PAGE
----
If the Los Angeles Kings were to end the road trip with a win, Saturday’s game, minus the penalty trouble, was pretty much the exact script and endgame they’d have to execute. Minus Anze Kopitar, minus Marian Gaborik, and facing yet another team in playoff position – one whose overtime struggles has well eclipsed those of last year’s Kings – a 2-1 overtime win in which Jonathan Quick was the team’s best player was the most likely way out, if not the easiest. Though there wasn’t any real semblance of a sustained attack until the third period, this was exactly the type of game L.A. was looking to play, and other than some penalties away from their own net that spurred excess time on the kill, they effectively shut down Nashville’s top players until a flurry of activity near Quick over the final five minutes of the game and denied any excess of looks from the Roman Josi-Shea Weber pairing while the Preds were on the power play. It resulted in a character win, which pushed the team to a salvaged 3-3-1 trip in the most murderers row-like portion of the schedule, a stretch in which they were without several of their most important players.
Tanner Pearson has now gone six and a half weeks without a five-on-five point, but on Saturday night provided among the most important goals for the team this season – as he did two Fridays ago against the New York Rangers – when he scored in overtime by cutting to the top of the left circle after all three Nashville skaters backed off following the transition from Martinez. It wasn’t as if Martinez made some elite play to get the puck into Pearson’s hands; he dished the puck to his right, and Pearson hit the net with an accurate shot. But in speaking with those in the coaching staff and hockey ops before the season, Martinez’s skill set was expected to be of very good value to the team in New Overtime, and in a game in which they didn’t have two-thirds of the line they generally open the extra session with, the fleet-of-foot defenseman earned his second assist and third three-on-three point and continued to provide a poised, mistake free presence whose abilities are accentuated on the open ice.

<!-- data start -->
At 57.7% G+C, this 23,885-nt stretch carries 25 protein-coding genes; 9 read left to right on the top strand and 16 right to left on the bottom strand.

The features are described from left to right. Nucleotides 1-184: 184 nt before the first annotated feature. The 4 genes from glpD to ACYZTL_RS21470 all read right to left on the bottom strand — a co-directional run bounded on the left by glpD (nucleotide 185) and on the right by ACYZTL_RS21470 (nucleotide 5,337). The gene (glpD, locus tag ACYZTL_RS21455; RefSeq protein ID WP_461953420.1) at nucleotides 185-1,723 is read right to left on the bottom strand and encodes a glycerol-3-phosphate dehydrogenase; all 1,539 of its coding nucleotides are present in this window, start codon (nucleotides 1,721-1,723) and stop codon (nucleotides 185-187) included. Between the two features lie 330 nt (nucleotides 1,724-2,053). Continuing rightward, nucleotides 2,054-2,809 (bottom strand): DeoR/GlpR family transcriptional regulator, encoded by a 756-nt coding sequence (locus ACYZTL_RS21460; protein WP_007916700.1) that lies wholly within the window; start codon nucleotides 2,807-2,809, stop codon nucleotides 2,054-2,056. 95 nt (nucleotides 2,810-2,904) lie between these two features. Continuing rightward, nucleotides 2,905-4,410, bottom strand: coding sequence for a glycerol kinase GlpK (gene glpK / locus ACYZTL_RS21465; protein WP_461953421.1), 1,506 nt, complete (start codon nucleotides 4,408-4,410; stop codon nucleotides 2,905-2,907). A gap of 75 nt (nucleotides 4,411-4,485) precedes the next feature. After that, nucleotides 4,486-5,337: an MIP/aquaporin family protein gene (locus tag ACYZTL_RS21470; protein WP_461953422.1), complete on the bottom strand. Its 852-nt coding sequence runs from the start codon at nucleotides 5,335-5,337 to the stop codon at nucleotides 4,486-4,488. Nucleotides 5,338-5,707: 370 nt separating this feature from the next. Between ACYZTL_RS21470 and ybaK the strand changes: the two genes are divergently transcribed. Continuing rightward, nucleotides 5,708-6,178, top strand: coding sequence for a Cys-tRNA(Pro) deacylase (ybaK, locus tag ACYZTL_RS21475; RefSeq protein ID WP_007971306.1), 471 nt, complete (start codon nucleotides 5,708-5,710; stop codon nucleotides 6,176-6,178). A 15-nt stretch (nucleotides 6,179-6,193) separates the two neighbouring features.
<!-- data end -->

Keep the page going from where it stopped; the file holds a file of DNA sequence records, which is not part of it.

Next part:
Playing .500 hockey doesn’t get teams into the playoffs, but Saturday’s win did help salvage a trip that presented significant challenges in both competition as well as personnel. All games, other than the Boston and New York Islanders games, could’ve gone either way, so a 3-3-1 road record against six teams that currently occupy a playoff spot and one additional team (New Jersey) that was in a playoff spot at the time of the game isn’t cause for any widespread panic. That Los Angeles claimed three of a possible four points against their Western Conference foes at the tail end of the trip and without the services of Anze Kopitar for five of six periods (and Marian Gaborik for all six periods) is an admirable conclusion. And though travel demands ease up – the Kings don’t leave Southern California for nine straight games, eight of which will be played at Staples Center, and embark on only one road trip longer than two games – having a healthy Kopitar return to the lineup quickly is paramount (even if his health through the springtime is still most important). The balance and structure of the lineup without him precipitates games like last night’s, in which the Kings are forced to check extremely well and rely on an outstanding Jonathan Quick; fortunately, since his own return against Washington, the world class goaltender has been the team’s strongest asset, along with Drew Doughty, who once again broke up a two-on-one with a desperate lunge in the narrow win. As long as Los Angeles has Doughty, Quick and Kopitar they’re capable of winning in both a micro and macro sense; that they were able to gain two points with two-thirds of their trinity available reflected a gutsy effort.